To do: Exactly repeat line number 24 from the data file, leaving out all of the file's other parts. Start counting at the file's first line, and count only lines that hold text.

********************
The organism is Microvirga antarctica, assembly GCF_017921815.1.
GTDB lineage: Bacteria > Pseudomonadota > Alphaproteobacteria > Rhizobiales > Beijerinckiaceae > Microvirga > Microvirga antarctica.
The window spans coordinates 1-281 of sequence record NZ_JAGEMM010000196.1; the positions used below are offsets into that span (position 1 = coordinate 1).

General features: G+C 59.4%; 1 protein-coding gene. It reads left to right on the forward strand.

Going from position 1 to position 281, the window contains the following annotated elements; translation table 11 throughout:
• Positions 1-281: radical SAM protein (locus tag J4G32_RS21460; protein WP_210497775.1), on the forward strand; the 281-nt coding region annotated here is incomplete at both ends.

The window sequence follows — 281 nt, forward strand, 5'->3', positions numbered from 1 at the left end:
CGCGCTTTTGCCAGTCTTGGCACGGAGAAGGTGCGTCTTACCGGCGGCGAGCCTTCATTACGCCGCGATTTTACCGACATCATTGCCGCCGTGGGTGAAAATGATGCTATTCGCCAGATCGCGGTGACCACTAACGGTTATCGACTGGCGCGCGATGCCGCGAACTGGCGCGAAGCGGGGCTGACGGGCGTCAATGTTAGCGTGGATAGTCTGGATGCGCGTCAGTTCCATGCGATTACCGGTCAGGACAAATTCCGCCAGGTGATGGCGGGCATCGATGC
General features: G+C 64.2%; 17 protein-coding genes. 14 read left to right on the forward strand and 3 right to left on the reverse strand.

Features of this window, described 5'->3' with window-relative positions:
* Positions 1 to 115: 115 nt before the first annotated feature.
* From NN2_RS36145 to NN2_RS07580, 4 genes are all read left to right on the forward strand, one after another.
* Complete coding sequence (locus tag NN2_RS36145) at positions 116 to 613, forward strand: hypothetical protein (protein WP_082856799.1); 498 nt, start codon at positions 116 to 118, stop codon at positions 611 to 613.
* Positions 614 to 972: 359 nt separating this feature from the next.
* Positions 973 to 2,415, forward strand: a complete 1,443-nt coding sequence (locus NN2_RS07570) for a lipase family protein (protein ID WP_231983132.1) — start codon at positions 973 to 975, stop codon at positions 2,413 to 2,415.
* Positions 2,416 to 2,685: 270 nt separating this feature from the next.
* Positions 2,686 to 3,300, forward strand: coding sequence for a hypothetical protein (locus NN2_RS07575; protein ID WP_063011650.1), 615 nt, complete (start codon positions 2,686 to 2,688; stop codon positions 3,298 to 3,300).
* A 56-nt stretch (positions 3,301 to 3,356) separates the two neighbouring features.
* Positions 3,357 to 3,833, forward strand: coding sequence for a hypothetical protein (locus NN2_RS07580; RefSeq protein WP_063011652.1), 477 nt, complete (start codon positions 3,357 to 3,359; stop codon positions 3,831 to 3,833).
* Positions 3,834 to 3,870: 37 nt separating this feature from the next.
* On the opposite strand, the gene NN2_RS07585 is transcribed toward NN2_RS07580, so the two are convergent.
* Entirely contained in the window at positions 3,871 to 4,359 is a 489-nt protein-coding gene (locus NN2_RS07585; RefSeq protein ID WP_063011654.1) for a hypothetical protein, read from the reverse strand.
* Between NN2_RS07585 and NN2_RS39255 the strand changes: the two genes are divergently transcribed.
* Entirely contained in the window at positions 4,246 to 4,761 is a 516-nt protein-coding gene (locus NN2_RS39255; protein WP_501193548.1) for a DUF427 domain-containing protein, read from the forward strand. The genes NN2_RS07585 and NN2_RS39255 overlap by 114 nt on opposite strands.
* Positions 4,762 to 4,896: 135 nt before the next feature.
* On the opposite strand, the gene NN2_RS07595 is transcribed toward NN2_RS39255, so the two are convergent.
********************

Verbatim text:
* Entirely contained in the window at positions 4,246 to 4,761 is a 516-nt protein-coding gene (locus NN2_RS39255; protein WP_501193548.1) for a DUF427 domain-containing protein, read from the forward strand. The genes NN2_RS07585 and NN2_RS39255 overlap by 114 nt on opposite strands.